The level of the new bone biomarker, plasma iFGF-23, was associated neither with VC nor with BMD. These results are similar to those of some previous studies [41] despite the apparently robust associations between iFGF-23 and progression of both AAC and arterial stiffness [11, 42, 43]. Definite conclusions should probably not yet be drawn.

This study must be interpreted with some limitations. There are relatively small number of participants. We used total body DEXA for assessment of BMD, but this method don`t able to divide long bones into portions for better measurement of BMD in cortical and trabecular sites. Another source of potential bias is cross-sectional design of this study. In spite of this fact, it is a good basis for future researches about vascular-bone axis, which can improve evidence about specific methods for detection, assessment and investigating relationship between bone and vasculature.

Conclusions

Our work highlighted clinically important relationships between VC and bone mineral density (BMD) in CKD patients. We detected inverse relationships between AAC, high ABI and BMD. Secondly, BMD at certain bone sites (femur, femoral neck) and total BMD were associated with important lesions of heart valves. Thirdly, a significant association between a high ABI and lesions of the heart valves. The combined use of several non-invasive methods could probably allow better estimation of the presence and severity of VC, bone disease, and improve understanding of CKD-MBD. However, in our clinical routine, simple and non-invasive investigations can yield a great deal of information in individual patients when done repeatedly. Crucial mechanisms of the bone-vascular axis are not yet fully understood, and future studies of bone tissue microarchitecture and of the bone-vessel relationship are evidently still needed. We believe that the results of our study will help in the planning of future research and in current clinical practice for the early diagnosis, further monitoring and management of CKD-MBD. Additionally, these results may have treatment implications on use of different CKD-MBD medications.

Availability of data and materials

Research data are not publicly available on legal or ethical grounds. To request the data from this study please contact jana.uhlinova@kliinikum.ee.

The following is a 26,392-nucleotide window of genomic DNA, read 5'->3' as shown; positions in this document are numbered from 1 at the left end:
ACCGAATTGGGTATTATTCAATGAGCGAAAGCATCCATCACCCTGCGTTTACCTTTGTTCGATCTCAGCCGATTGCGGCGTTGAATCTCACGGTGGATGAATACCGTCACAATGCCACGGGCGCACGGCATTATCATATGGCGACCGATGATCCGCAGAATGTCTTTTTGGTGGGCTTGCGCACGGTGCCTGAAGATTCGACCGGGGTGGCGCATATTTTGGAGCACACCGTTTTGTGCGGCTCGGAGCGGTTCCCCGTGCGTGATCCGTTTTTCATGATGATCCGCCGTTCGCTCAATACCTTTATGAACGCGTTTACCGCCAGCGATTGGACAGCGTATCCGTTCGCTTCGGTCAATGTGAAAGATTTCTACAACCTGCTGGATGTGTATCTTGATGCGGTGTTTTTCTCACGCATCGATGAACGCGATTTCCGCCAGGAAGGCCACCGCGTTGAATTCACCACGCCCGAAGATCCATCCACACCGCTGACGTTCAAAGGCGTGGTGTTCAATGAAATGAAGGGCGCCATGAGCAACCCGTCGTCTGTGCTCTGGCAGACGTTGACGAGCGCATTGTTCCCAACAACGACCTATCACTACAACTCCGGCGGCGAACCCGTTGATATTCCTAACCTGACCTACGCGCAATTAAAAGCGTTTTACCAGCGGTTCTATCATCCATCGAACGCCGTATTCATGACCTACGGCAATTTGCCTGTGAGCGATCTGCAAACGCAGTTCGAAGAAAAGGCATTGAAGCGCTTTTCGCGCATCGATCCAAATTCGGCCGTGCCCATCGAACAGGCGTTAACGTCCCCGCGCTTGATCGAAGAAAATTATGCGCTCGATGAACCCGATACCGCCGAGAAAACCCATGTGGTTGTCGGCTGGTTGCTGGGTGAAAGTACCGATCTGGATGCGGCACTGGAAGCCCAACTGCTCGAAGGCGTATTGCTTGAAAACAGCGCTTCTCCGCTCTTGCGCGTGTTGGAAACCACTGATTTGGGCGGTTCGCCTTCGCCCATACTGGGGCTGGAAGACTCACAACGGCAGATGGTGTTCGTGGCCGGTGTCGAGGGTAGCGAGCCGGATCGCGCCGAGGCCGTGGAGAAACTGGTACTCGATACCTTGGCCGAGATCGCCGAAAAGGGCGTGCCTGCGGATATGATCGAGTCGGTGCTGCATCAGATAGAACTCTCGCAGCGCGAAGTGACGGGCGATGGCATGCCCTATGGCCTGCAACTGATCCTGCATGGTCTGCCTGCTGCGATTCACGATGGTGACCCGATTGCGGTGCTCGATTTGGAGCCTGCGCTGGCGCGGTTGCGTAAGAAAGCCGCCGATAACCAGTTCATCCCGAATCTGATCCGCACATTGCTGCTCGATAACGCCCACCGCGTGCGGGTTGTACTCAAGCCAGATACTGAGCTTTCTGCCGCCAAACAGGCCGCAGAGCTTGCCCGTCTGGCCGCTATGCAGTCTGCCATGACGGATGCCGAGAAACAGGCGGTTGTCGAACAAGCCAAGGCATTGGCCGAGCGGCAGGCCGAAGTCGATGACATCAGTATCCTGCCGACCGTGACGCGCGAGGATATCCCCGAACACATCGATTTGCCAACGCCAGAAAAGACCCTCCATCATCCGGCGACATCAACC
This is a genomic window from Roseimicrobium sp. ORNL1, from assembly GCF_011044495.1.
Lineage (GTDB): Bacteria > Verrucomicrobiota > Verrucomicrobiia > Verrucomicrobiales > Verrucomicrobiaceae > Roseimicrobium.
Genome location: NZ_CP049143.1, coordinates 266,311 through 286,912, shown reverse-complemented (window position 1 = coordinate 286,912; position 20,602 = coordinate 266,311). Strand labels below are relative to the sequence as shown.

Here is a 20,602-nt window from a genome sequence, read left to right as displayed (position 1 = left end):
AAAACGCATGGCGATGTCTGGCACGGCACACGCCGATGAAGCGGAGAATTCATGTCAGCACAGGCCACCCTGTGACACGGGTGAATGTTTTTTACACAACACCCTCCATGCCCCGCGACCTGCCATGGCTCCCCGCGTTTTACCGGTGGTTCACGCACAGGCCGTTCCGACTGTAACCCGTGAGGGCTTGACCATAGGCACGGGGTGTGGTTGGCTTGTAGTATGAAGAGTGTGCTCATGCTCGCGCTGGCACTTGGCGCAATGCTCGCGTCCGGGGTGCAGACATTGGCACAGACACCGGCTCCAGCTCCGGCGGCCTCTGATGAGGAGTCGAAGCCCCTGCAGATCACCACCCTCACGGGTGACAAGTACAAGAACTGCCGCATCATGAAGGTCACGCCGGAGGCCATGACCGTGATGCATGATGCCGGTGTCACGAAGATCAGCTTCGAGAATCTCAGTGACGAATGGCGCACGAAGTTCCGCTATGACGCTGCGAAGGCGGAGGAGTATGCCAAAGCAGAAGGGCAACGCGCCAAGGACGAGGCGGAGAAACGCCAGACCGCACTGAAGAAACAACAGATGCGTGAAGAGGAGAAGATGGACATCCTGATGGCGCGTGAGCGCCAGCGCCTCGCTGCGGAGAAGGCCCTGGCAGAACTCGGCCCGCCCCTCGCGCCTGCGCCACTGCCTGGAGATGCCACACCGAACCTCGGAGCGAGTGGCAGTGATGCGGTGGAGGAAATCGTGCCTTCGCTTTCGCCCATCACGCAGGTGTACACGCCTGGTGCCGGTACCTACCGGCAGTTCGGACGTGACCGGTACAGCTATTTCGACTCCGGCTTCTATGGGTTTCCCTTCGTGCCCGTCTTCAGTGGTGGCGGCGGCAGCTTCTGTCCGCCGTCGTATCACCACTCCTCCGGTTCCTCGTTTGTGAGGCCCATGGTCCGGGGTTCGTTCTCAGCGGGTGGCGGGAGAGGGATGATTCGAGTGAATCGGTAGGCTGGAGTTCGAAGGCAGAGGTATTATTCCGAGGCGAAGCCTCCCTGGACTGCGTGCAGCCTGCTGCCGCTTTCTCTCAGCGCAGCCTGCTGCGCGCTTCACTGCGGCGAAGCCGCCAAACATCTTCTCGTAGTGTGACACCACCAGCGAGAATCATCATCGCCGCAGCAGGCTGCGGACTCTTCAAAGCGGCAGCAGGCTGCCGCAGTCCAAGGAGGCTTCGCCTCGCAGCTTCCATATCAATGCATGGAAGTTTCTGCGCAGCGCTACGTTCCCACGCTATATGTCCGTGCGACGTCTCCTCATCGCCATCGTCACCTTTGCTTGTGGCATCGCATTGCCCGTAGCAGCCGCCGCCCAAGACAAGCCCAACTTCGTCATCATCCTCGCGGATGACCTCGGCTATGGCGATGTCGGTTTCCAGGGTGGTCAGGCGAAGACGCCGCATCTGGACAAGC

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Acknowledgements

We gratefully acknowledge the help of Professor Alastair Forbes in language correction, radiologists Alina Denissova and Pilvi Ilves in interpretation results of abdominal aorta X-ray. We would like to thank Anne Krips for kind help in storage of blood samples.

Funding

The study was financially supported by the scientific grants SF0180081 and IUT2-8.

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Contributions

All authors critically revised the manuscript for important intellectual content and gave final approval of the version of the article to be published. Jana Uhlinova, Mai Ots-Rosenberg and Margus Lember: substantial contributions to conception and design of the study, acquisition of data, analysis and interpretation of data. Jana Uhlinova: collection the data. Anne Kuudeberg: statistical analysis and interpretation of data. Kaja Metsküla: collection the data, measurement of FGF-23 and interpretation of test results. Jana Uhlinova, Mai Ots-Rosenberg: drafting the article or making critical revisions related to important intellectual content of the manuscript.

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Correspondence to Jana Uhlinova.

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Ethics approval and consent to participate

Study approval was obtained from the Ethics Committee on Human Research of the University of Tartu, Estonia. Written informed consent was obtained from all participants. All patients have treatment of CKD and its complications according to best practice international guidelines.

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Not applicable.

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The authors declare that they have no competing interests.

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Uhlinova, J., Kuudeberg, A., Metsküla, K. et al. Significant associations between bone mineral density and vascular calcification in patients with different stages of chronic kidney disease. BMC Nephrol 23, 327 (2022). https://doi.org/10.1186/s12882-022-02955-9

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Keywords

  • Abdominal aortic calcification
  • Ankle-brachial index
  • Bone mineral density
  • Chronic kidney disease
  • DEXA